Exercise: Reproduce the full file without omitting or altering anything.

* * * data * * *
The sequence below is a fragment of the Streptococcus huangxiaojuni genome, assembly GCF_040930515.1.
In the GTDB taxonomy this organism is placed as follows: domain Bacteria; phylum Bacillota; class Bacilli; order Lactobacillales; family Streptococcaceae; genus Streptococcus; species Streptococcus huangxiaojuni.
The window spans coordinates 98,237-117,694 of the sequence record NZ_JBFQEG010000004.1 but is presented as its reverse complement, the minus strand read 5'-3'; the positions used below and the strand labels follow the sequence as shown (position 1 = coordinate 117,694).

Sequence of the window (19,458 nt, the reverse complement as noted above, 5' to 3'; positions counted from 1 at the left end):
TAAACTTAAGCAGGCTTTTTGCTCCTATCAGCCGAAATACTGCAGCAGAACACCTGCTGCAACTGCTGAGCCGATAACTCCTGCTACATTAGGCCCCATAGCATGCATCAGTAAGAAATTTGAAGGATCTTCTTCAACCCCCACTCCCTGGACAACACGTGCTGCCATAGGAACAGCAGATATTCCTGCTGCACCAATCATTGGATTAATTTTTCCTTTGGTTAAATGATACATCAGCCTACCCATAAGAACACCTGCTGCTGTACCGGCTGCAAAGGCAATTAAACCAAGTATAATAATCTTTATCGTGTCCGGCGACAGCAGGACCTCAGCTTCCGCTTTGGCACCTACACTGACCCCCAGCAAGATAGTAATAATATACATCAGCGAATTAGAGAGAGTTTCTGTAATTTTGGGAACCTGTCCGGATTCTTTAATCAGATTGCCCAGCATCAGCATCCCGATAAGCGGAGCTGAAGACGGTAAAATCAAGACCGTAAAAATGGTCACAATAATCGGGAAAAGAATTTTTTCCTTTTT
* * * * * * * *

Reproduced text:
The sequence below is a fragment of the Streptococcus huangxiaojuni genome, assembly GCF_040930515.1.
In the GTDB taxonomy this organism is placed as follows: domain Bacteria; phylum Bacillota; class Bacilli; order Lactobacillales; family Streptococcaceae; genus Streptococcus; species Streptococcus huangxiaojuni.
The window spans coordinates 98,237-117,694 of the sequence record NZ_JBFQEG010000004.1 but is presented as its reverse complement, the minus strand read 5'-3'; the positions used below and the strand labels follow the sequence as shown (position 1 = coordinate 117,694).

Sequence of the window (19,458 nt, the reverse complement as noted above, 5' to 3'; positions counted from 1 at the left end):
TAAACTTAAGCAGGCTTTTTGCTCCTATCAGCCGAAATACTGCAGCAGAACACCTGCTGCAACTGCTGAGCCGATAACTCCTGCTACATTAGGCCCCATAGCATGCATCAGTAAGAAATTTGAAGGATCTTCTTCAACCCCCACTCCCTGGACAACACGTGCTGCCATAGGAACAGCAGATATTCCTGCTGCACCAATCATTGGATTAATTTTTCCTTTGGTTAAATGATACATCAGCCTACCCATAAGAACACCTGCTGCTGTACCGGCTGCAAAGGCAATTAAACCAAGTATAATAATCTTTATCGTGTCCGGCGACAGCAGGACCTCAGCTTCCGCTTTGGCACCTACACTGACCCCCAGCAAGATAGTAATAATATACATCAGCGAATTAGAGAGAGTTTCTGTAATTTTGGGAACCTGTCCGGATTCTTTAATCAGATTGCCCAGCATCAGCATCCCGATAAGCGGAGCTGAAGACGGTAAAATCAAGACCGTAAAAATGGTCACAATAATCGGGAAAAGAATTTTTTCCTTTTT